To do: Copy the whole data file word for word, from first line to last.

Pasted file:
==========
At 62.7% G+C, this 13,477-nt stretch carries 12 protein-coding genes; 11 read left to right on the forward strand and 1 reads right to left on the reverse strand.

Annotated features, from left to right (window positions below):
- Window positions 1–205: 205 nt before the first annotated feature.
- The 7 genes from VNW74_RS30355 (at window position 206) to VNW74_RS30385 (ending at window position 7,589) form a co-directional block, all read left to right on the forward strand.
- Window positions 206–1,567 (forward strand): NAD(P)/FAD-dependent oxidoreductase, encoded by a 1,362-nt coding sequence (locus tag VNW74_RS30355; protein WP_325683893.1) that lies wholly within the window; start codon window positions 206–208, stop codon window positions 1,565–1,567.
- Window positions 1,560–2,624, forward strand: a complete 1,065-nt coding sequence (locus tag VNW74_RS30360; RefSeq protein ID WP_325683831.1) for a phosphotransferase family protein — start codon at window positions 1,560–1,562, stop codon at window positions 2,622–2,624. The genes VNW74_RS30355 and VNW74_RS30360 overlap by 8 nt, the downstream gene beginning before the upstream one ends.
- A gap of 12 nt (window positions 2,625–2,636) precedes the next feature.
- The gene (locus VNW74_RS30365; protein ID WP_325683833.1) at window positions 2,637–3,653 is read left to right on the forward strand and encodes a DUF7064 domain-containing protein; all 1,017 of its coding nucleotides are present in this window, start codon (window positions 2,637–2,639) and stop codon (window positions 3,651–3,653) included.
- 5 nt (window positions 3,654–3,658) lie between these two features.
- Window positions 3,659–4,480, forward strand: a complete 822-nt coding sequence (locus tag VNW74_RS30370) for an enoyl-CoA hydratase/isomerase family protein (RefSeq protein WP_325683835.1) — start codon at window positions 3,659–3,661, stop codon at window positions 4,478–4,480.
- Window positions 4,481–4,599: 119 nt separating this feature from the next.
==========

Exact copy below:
At 62.7% G+C, this 13,477-nt stretch carries 12 protein-coding genes; 11 read left to right on the forward strand and 1 reads right to left on the reverse strand.

Annotated features, from left to right (window positions below):
- Window positions 1–205: 205 nt before the first annotated feature.
- The 7 genes from VNW74_RS30355 (at window position 206) to VNW74_RS30385 (ending at window position 7,589) form a co-directional block, all read left to right on the forward strand.
- Window positions 206–1,567 (forward strand): NAD(P)/FAD-dependent oxidoreductase, encoded by a 1,362-nt coding sequence (locus tag VNW74_RS30355; protein WP_325683893.1) that lies wholly within the window; start codon window positions 206–208, stop codon window positions 1,565–1,567.
- Window positions 1,560–2,624, forward strand: a complete 1,065-nt coding sequence (locus tag VNW74_RS30360; RefSeq protein ID WP_325683831.1) for a phosphotransferase family protein — start codon at window positions 1,560–1,562, stop codon at window positions 2,622–2,624. The genes VNW74_RS30355 and VNW74_RS30360 overlap by 8 nt, the downstream gene beginning before the upstream one ends.
- A gap of 12 nt (window positions 2,625–2,636) precedes the next feature.
- The gene (locus VNW74_RS30365; protein ID WP_325683833.1) at window positions 2,637–3,653 is read left to right on the forward strand and encodes a DUF7064 domain-containing protein; all 1,017 of its coding nucleotides are present in this window, start codon (window positions 2,637–2,639) and stop codon (window positions 3,651–3,653) included.
- 5 nt (window positions 3,654–3,658) lie between these two features.
- Window positions 3,659–4,480, forward strand: a complete 822-nt coding sequence (locus tag VNW74_RS30370) for an enoyl-CoA hydratase/isomerase family protein (RefSeq protein WP_325683835.1) — start codon at window positions 3,659–3,661, stop codon at window positions 4,478–4,480.
- Window positions 4,481–4,599: 119 nt separating this feature from the next.